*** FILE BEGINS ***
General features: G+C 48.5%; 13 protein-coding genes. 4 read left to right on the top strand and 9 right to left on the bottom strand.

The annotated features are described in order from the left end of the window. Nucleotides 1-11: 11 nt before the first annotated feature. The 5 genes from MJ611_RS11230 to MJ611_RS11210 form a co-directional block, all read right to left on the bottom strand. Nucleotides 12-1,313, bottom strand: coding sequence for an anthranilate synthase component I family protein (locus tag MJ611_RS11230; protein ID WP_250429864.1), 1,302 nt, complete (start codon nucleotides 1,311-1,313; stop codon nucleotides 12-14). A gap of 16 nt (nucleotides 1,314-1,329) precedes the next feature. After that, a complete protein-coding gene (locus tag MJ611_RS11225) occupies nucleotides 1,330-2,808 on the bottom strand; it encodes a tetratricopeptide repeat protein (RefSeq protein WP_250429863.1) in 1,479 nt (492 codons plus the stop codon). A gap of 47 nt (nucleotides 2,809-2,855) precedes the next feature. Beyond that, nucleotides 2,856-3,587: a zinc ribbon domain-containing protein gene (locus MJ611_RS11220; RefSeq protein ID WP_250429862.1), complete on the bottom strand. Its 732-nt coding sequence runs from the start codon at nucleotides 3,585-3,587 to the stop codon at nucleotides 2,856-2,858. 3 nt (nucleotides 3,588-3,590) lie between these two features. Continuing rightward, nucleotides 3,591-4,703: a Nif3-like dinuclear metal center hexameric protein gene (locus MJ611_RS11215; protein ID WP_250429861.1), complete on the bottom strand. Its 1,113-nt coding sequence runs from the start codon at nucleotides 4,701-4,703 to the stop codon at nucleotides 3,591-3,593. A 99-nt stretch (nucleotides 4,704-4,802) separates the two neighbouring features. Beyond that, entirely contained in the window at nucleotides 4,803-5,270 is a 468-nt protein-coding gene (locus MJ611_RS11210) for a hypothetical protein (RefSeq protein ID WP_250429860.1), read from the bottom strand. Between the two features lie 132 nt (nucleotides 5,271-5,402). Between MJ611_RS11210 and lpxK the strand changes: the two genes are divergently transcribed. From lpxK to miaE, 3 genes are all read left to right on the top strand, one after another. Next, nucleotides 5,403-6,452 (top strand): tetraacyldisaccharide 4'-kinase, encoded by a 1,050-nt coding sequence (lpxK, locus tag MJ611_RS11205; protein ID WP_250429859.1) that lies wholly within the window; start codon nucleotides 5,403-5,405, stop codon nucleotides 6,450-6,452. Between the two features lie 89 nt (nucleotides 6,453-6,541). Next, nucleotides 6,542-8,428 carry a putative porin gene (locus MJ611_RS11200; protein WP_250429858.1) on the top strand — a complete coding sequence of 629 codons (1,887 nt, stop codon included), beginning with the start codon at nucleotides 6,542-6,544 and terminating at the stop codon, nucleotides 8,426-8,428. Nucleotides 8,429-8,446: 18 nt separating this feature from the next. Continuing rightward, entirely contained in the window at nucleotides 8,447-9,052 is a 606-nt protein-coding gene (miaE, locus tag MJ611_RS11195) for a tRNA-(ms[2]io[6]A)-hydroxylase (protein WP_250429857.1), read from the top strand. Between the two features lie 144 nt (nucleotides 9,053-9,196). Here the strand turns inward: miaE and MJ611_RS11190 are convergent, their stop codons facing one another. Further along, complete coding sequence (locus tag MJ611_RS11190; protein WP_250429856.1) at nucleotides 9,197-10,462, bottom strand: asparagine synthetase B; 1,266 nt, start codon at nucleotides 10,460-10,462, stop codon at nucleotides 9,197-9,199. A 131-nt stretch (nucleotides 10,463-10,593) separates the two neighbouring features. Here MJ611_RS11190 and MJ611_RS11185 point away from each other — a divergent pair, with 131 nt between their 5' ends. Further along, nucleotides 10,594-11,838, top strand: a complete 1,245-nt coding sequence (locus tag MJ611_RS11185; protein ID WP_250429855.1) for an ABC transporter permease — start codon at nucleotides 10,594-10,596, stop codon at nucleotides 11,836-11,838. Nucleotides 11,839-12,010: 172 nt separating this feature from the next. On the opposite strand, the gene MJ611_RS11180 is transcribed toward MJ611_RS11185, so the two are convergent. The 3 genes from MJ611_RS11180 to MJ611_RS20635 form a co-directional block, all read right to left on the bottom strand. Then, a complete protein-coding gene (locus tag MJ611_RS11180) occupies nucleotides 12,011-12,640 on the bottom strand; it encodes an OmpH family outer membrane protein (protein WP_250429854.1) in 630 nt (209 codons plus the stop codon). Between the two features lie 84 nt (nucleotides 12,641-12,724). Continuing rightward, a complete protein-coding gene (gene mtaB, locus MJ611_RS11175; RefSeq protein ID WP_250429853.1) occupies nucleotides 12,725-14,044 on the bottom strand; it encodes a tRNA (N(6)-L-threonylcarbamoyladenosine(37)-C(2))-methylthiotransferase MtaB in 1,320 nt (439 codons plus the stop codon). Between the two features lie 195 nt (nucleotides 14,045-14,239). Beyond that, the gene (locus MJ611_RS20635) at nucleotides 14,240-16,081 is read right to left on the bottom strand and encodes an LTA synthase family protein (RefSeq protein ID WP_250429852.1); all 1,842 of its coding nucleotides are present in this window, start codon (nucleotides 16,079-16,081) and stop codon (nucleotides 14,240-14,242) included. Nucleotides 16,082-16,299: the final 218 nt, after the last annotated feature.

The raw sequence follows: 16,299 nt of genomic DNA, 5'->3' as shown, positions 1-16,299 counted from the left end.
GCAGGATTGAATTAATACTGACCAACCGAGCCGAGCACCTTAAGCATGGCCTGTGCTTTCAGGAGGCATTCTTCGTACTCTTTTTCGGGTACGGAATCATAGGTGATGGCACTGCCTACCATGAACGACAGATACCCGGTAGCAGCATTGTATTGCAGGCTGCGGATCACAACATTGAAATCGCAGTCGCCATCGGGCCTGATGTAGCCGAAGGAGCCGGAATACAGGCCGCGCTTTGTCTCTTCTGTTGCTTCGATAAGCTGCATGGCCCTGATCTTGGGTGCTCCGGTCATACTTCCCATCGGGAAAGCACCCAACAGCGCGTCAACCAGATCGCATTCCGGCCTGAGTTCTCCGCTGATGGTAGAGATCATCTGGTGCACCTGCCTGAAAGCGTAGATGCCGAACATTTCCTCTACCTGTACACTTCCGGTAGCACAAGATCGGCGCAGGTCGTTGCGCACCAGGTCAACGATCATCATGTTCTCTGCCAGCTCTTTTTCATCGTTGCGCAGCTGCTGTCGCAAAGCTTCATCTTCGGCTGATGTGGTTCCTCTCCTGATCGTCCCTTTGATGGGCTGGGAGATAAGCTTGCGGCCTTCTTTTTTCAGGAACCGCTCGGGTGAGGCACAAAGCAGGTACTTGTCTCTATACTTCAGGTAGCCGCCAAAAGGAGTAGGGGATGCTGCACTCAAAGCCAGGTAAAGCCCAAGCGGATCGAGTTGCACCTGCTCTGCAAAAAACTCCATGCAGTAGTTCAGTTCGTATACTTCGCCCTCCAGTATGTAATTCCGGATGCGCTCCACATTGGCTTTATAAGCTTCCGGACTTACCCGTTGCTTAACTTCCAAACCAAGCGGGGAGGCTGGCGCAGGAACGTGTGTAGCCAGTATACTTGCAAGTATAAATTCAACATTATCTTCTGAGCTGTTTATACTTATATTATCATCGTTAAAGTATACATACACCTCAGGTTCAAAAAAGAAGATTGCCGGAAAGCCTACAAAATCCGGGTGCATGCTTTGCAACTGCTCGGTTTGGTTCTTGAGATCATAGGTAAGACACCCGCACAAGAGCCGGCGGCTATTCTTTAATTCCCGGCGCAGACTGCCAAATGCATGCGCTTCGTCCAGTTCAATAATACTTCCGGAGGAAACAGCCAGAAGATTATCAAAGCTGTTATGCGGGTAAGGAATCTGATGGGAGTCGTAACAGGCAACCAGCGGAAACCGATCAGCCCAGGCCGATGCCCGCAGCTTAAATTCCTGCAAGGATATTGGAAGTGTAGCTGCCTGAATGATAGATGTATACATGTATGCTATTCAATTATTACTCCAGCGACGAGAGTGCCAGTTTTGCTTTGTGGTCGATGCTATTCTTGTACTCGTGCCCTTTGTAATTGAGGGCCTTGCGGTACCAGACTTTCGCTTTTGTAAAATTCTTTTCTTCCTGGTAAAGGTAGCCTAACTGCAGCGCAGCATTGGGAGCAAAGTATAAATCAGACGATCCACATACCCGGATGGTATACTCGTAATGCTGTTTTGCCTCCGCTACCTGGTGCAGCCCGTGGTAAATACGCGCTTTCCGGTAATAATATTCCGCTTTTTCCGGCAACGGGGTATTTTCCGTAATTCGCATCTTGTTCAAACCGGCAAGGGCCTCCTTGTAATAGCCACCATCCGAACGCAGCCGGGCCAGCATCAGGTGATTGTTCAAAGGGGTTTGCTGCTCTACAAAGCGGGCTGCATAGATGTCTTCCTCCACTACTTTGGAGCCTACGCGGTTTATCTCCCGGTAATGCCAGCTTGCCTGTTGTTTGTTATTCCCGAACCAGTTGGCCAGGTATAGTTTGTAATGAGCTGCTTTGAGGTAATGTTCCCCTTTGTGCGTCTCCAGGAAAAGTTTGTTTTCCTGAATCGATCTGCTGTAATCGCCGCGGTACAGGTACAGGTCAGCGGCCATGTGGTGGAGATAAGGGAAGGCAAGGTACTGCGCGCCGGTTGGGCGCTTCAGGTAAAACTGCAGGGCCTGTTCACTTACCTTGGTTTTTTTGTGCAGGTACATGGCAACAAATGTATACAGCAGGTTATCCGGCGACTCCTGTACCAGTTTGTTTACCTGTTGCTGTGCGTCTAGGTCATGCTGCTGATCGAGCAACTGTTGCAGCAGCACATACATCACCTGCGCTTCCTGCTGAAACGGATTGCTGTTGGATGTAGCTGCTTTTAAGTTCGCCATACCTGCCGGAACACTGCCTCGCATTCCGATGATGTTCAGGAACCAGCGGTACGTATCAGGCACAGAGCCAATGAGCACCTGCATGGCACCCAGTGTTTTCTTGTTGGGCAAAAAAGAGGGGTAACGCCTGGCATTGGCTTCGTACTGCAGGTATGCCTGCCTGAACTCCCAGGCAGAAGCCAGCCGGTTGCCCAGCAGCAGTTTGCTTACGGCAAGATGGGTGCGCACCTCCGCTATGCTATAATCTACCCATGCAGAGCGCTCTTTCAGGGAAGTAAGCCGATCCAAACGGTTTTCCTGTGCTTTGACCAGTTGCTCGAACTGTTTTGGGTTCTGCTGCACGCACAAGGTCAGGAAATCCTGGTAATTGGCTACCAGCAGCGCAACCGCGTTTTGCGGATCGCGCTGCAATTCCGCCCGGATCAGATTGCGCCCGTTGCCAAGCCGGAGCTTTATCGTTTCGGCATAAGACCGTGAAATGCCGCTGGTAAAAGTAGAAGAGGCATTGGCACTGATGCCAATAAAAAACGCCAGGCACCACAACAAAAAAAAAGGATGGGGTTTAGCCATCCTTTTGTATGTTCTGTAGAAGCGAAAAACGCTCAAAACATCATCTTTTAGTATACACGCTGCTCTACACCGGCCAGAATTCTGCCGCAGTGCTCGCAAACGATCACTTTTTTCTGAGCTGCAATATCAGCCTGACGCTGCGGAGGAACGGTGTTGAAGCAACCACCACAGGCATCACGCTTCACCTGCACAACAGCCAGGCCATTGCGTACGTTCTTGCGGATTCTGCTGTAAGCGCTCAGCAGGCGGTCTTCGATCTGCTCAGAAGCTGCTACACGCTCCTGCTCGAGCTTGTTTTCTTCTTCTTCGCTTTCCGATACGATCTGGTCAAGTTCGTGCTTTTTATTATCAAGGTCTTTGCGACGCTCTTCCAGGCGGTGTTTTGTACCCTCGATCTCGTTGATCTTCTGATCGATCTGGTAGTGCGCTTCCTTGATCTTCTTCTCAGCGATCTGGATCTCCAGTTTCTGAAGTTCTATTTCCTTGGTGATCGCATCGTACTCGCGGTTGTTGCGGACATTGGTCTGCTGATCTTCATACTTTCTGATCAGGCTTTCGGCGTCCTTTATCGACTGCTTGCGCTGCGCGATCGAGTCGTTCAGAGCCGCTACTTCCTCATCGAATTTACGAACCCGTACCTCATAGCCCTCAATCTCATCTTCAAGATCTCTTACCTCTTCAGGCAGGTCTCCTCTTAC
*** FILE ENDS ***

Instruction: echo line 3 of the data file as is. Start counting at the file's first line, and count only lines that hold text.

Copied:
The raw sequence follows: 16,299 nt of genomic DNA, 5'->3' as shown, positions 1-16,299 counted from the left end.